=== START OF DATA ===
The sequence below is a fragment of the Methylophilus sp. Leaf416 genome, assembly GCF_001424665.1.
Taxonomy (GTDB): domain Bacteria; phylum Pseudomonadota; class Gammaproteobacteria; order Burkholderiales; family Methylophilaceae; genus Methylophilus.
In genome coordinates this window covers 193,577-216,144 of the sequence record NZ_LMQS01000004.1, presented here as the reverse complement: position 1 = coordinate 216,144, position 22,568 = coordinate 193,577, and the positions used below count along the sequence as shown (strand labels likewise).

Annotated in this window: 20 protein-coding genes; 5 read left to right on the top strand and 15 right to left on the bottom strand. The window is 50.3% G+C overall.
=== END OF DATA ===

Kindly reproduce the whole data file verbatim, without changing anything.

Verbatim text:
The sequence below is a fragment of the Methylophilus sp. Leaf416 genome, assembly GCF_001424665.1.
Taxonomy (GTDB): domain Bacteria; phylum Pseudomonadota; class Gammaproteobacteria; order Burkholderiales; family Methylophilaceae; genus Methylophilus.
In genome coordinates this window covers 193,577-216,144 of the sequence record NZ_LMQS01000004.1, presented here as the reverse complement: position 1 = coordinate 216,144, position 22,568 = coordinate 193,577, and the positions used below count along the sequence as shown (strand labels likewise).

Annotated in this window: 20 protein-coding genes; 5 read left to right on the top strand and 15 right to left on the bottom strand. The window is 50.3% G+C overall.